What is Direct Indexing?
Direct indexing is an approach to index investing that involves buying the individual stocks that make up the index in the same weight as the index. This is in contrast to buying an index mutual fund or exchange-traded fund (ETF) that tracks the index.
In the past, buying all the stocks needed to replicate an index, especially for a large index like the S&P 500, would have required dozens to hundreds of transactions, which could be very costly in terms of commissions and fees. However, with the advent of zero-commission stock trading on many online brokerage platforms, this concern has largely gone away.
Nevertheless, because direct indexing requires an investor to know how many shares of each index component to purchase, and to rebalance accordingly from time to time (especially when the make-up of an index changes), Many financial companies now offer automated direct indexing services for individual investors.
- Direct indexing is an index investment strategy that involves buying directly the components of the index at an appropriate weight.
- Direct indexing can provide some investors with greater autonomy, control, and tax advantages over owning an index mutual fund or ETF.
- Once reserved for wealthy investors, zero-commission trading and the rise of fractional stocks have made direct investing available to many small investors,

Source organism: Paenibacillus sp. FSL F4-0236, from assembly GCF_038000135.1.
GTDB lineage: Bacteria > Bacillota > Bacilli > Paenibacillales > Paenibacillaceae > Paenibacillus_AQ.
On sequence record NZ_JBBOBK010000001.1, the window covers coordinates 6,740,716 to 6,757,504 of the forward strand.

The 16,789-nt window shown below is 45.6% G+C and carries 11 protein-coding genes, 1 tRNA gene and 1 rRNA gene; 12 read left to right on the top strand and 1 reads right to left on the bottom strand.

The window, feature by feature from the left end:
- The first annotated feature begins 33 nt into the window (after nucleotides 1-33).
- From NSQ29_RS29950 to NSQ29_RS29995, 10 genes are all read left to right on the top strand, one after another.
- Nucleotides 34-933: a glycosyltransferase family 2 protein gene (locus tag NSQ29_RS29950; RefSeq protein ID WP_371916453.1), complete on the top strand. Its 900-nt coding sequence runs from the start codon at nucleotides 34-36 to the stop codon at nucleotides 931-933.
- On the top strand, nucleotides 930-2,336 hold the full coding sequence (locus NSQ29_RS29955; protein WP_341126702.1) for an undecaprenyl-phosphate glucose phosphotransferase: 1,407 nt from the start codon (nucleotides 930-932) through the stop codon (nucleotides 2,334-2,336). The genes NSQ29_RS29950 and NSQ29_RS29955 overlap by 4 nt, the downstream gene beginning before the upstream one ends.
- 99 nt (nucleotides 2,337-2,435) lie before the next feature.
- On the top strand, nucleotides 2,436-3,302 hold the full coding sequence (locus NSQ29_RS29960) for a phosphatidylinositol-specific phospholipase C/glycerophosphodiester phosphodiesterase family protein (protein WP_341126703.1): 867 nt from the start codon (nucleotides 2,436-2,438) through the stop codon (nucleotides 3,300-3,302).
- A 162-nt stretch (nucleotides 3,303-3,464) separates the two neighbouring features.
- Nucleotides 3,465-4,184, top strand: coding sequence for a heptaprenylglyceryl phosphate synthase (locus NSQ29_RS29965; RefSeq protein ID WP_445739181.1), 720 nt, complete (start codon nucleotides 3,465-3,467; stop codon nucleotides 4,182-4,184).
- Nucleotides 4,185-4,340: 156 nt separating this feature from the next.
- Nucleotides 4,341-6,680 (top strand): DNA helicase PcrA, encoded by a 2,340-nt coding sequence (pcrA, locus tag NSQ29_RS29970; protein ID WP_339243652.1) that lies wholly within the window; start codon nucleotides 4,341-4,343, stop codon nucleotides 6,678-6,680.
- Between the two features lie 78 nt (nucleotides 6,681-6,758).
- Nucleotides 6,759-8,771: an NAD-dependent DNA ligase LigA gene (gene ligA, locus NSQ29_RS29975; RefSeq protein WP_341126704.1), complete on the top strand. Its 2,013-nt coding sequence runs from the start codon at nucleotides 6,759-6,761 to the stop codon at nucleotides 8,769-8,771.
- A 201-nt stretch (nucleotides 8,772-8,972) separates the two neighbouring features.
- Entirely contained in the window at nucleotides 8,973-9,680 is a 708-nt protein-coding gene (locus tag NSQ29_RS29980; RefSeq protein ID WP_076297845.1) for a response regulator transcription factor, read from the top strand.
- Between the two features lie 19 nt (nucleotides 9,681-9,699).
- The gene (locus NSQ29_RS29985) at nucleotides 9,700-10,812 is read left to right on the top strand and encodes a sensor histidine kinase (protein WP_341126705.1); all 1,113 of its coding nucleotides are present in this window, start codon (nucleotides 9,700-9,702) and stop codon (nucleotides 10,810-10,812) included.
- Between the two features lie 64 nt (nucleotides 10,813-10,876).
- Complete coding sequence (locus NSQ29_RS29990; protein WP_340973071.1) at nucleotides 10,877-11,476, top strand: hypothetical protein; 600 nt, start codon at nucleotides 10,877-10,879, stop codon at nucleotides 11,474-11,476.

- Since it can still take time to build a stock index at a time, many brokers have started offering indexing services directly to their clients.
Understanding Direct Sequencing
Until recently, direct indexing only made sense to large investors and is usually more expensive to implement and maintain than owning an index fund. As stock trading fees are effectively reduced to zero, index investors are increasingly interested in taking some control and autonomy over their portfolios, self-replicating indexes that were previously only practical and cost-effective through index mutual funds or index ETFs. Additionally, with the increasing ubiquity of fractional stocks, it is easier than ever to replicate a large index with a modest amount of investable funds.
In addition to greater autonomy, direct indexing minimizes tracking error, or the difference in returns experienced by an index fund compared to its benchmark index. Tracking error can reduce net returns, and it stems from the fact that many index funds and ETFs do not own the exact index, but rather approximate it to reduce their costs. Even if a fund completely mimics an index, management fees, taxes, and rebalancing timing, among other factors, can cause a mismatch. With direct indexing, each stock is placed at the appropriate weighting.
That said, direct indexing also allows investors to modify their portfolios to overweight or underweight certain holdings or sectors relative to the index weighting, a process known as “tilt.” For example, an investor can straddle their portfolio by holding 2% more tech stocks and 2% less utility stocks than the index. This concept is the idea behind the so-called smart beta investing. Direct indexing allows investors to be more nimble and have control over such a strategy.